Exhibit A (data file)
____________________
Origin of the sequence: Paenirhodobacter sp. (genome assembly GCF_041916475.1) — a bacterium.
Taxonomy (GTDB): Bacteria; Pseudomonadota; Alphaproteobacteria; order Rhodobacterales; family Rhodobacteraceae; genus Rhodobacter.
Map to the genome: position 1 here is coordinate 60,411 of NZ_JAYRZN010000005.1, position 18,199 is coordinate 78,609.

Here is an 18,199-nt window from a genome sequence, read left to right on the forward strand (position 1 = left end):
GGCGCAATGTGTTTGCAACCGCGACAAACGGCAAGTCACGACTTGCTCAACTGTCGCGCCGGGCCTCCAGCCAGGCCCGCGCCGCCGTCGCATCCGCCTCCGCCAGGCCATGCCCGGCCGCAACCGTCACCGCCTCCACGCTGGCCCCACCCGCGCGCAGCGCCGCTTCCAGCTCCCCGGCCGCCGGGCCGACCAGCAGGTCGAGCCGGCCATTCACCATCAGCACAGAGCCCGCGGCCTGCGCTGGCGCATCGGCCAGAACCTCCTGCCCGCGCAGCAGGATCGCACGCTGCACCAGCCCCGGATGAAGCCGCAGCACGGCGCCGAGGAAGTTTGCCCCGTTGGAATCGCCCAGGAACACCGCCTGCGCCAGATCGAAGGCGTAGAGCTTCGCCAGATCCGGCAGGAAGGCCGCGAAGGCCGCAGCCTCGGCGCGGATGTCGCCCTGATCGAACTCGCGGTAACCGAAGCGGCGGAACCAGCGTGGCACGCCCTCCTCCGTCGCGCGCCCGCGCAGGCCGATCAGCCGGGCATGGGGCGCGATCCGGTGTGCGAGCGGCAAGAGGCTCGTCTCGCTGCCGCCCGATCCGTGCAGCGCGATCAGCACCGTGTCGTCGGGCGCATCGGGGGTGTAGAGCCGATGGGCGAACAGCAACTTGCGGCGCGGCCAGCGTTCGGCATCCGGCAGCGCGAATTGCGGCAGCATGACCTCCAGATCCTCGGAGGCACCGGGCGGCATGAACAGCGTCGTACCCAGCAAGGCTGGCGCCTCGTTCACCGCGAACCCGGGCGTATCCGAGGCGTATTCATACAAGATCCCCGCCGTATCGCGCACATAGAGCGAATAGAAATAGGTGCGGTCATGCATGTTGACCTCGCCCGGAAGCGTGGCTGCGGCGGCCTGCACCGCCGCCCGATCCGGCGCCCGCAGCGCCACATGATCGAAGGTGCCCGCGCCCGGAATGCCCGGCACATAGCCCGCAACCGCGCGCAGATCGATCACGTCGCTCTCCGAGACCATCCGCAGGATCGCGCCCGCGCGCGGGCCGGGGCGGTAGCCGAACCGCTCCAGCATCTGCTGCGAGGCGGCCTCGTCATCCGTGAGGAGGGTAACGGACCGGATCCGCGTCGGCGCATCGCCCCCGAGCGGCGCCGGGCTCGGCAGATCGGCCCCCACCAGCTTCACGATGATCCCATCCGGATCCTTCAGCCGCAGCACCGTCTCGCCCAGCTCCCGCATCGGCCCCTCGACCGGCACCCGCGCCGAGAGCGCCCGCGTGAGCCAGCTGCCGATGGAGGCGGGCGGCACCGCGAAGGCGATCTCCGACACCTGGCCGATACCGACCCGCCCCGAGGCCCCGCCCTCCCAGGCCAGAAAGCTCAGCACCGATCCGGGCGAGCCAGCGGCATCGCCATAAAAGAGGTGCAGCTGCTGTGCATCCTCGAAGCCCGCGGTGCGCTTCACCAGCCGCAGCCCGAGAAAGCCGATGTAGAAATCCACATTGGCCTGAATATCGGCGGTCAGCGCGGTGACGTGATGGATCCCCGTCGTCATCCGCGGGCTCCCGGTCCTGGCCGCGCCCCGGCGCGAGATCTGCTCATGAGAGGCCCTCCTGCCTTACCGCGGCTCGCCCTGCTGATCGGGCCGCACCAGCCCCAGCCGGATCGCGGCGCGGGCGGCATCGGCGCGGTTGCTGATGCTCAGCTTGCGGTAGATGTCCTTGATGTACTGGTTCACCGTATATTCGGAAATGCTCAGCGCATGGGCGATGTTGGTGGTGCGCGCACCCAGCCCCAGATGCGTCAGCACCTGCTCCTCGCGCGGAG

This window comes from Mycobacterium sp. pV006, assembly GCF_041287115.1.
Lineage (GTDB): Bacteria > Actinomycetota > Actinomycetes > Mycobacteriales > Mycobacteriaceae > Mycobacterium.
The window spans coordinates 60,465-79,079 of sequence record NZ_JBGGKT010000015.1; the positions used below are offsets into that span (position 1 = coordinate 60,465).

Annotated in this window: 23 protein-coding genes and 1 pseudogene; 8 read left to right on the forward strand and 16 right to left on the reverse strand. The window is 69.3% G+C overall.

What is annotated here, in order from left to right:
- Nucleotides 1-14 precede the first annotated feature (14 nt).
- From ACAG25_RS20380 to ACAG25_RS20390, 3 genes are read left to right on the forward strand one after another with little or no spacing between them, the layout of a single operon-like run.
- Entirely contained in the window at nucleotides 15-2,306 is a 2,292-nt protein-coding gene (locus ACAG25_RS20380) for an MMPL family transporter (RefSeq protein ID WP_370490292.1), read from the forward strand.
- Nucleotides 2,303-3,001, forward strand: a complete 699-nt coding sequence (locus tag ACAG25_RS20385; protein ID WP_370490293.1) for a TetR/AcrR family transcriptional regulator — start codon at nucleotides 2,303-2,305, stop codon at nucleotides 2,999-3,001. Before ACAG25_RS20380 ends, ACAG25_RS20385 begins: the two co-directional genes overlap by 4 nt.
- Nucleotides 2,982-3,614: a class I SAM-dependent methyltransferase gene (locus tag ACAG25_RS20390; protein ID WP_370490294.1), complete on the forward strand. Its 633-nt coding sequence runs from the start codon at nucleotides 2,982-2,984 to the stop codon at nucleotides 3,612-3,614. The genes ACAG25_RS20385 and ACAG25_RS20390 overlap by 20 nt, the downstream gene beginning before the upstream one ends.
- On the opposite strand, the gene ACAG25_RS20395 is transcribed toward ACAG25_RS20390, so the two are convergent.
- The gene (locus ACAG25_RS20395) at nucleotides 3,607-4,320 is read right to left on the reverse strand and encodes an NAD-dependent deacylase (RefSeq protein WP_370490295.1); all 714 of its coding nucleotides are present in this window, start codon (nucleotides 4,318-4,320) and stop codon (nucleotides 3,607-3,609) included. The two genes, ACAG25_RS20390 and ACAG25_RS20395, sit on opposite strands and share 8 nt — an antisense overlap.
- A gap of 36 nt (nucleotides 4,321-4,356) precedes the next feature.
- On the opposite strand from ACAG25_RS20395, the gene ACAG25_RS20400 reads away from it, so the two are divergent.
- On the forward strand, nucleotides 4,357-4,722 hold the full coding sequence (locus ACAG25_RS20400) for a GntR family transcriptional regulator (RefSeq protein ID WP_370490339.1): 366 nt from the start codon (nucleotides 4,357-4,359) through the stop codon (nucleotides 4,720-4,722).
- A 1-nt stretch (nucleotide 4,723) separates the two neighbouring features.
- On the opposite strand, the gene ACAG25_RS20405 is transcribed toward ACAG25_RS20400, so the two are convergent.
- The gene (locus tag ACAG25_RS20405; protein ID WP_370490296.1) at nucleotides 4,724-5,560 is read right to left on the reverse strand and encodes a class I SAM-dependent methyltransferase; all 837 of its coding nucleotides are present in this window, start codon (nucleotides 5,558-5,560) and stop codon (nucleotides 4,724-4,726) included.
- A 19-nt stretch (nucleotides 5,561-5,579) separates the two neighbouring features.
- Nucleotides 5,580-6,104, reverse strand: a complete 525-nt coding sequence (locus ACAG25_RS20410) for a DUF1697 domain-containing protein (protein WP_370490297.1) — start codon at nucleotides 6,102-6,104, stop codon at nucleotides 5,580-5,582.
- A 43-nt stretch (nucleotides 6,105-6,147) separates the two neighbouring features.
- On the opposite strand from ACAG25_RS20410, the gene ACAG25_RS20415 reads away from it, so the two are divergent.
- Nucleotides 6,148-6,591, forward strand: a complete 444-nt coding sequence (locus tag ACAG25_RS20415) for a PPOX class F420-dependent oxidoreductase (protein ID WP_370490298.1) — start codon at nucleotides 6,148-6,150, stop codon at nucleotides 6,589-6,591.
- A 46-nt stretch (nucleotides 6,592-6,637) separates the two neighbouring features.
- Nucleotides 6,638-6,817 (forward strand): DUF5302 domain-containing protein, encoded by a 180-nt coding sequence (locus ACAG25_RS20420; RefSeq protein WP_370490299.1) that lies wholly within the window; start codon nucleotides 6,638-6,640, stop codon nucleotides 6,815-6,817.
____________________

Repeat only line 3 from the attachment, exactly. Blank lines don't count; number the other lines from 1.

Map to the genome: position 1 here is coordinate 60,411 of NZ_JAYRZN010000005.1, position 18,199 is coordinate 78,609.